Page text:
A controversial new report claims that roughly 16 million Chinese women are married to gay men due to cultural pressure—that means that 9 out of every 10 gay men tie the knot with a woman. "Their wives are struggling to cope and their plight should be recognized," the professor behind the study told China Daily. His platform bothers some Chinese gay rights activists, who think the study oversimplifies the issue and perhaps even makes it worse. "To put gays' wives under the spotlight might cause more public misunderstanding or even hatred toward the gay population, which does not help defuse existing social discrimination against them," said Xiao Dong, a gay civil rights organizer. He added that the estimation is unsubstantiated and that he feels "it's pointless to research the issue."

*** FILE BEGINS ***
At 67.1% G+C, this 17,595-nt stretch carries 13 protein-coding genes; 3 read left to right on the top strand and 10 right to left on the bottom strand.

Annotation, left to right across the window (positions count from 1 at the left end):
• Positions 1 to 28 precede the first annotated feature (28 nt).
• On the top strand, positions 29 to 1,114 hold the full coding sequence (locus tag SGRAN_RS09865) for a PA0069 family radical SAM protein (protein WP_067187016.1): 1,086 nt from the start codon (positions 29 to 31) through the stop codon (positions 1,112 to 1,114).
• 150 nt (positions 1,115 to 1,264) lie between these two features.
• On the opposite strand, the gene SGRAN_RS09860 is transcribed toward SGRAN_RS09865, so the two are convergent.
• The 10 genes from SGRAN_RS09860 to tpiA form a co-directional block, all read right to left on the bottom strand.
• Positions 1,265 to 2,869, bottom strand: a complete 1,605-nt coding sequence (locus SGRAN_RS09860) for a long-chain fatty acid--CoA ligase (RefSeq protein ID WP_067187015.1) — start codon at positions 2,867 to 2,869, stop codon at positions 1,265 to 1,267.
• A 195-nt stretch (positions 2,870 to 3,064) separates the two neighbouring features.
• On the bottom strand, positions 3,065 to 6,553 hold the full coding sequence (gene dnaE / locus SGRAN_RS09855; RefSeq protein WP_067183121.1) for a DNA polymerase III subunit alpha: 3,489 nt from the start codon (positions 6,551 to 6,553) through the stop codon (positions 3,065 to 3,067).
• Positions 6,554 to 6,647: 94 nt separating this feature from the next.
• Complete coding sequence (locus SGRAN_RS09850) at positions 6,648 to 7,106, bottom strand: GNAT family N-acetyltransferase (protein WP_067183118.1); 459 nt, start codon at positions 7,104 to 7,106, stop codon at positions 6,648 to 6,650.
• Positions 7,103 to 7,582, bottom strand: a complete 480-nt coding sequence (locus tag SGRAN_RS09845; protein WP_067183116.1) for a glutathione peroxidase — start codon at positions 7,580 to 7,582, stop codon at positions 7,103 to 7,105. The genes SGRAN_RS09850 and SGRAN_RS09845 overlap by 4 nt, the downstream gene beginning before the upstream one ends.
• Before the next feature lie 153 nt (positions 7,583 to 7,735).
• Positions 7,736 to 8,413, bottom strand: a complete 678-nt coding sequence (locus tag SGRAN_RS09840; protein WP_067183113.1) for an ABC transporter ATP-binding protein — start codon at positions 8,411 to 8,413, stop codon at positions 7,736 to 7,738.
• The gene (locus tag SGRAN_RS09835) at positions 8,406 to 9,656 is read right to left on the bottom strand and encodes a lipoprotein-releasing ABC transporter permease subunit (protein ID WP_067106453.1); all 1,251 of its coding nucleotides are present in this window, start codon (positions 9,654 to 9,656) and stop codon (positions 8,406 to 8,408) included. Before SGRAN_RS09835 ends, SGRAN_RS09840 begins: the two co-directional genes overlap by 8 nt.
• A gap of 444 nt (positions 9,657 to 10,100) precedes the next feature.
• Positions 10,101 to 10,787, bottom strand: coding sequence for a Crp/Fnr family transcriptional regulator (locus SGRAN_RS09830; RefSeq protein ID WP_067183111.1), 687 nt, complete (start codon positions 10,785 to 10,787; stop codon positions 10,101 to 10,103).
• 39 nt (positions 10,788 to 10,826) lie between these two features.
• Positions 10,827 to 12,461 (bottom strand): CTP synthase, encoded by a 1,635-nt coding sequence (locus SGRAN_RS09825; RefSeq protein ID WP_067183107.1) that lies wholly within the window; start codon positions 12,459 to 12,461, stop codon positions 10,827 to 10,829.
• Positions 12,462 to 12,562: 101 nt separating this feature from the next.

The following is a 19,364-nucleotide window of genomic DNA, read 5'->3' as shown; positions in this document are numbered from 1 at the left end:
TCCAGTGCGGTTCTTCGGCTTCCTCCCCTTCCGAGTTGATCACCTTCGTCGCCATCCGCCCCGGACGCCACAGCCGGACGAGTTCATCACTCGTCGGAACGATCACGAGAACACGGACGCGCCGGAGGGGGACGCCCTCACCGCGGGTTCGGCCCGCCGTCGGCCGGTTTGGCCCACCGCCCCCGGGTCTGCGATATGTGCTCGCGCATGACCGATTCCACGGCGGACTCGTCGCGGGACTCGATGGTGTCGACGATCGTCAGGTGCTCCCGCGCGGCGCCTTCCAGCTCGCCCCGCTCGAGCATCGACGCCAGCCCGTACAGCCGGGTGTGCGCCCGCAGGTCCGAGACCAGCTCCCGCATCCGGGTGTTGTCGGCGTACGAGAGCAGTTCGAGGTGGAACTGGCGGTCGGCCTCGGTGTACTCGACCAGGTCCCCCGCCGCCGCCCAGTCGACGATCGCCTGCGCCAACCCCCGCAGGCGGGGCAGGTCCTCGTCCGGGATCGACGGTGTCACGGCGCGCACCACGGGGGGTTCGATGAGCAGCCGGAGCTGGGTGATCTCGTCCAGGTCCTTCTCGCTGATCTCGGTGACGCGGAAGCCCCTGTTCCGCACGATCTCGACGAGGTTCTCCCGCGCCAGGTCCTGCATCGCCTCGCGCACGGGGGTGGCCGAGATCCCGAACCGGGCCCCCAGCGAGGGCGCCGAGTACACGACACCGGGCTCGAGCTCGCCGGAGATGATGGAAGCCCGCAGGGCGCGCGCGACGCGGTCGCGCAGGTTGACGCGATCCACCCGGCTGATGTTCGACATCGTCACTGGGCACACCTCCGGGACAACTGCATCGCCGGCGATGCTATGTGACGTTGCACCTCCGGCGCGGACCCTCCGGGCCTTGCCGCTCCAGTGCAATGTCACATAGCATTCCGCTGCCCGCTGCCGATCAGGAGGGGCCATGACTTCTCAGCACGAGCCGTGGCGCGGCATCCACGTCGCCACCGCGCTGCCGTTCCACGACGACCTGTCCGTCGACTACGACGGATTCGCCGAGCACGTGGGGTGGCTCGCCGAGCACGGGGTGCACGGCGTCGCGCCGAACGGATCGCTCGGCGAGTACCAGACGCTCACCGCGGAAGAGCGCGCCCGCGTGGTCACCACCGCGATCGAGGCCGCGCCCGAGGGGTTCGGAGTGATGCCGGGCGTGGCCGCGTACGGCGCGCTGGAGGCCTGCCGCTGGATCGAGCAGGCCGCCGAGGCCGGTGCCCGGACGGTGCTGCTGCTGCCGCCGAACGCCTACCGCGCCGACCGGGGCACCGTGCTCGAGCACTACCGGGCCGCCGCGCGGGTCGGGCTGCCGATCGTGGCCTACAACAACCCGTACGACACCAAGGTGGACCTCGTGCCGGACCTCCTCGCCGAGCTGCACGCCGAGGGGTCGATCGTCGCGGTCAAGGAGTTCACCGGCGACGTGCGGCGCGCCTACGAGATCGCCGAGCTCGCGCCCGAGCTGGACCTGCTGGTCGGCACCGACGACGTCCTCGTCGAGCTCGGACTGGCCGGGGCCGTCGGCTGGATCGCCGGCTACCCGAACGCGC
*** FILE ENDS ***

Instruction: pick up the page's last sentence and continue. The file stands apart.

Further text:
But if the study is true and a staggering 90 percent of gay men feel that they have to marry women, shouldn't the issue be broached? And it's unfair to say their wives should stay silent. Luckily there are women like Xiao Yao, a 29-year-old who divorced her gay husband in 2008 and started a website called "Homeland of gays' wives," which has over 1,000 registered users seeking support and advice. "Most gay men's wives I've known are silently suffering at the hands of husbands who could never love them, and like me, some even got abused by husbands who were also under great pressure," she said.
Then there's the gay man told the newspaper that he avoided coming out to his family by marrying someone who understands what he's going through: a lesbian. He said there were online matchmaking services to help gay people wed each other, and that the two "can keep going with our own lifestyle more honestly." The couple sounds happier than those pressured to marry someone of a different sexual preference, but their situation is still far from ideal—hopefully the study will prompt more of a national discourse regarding gay rights.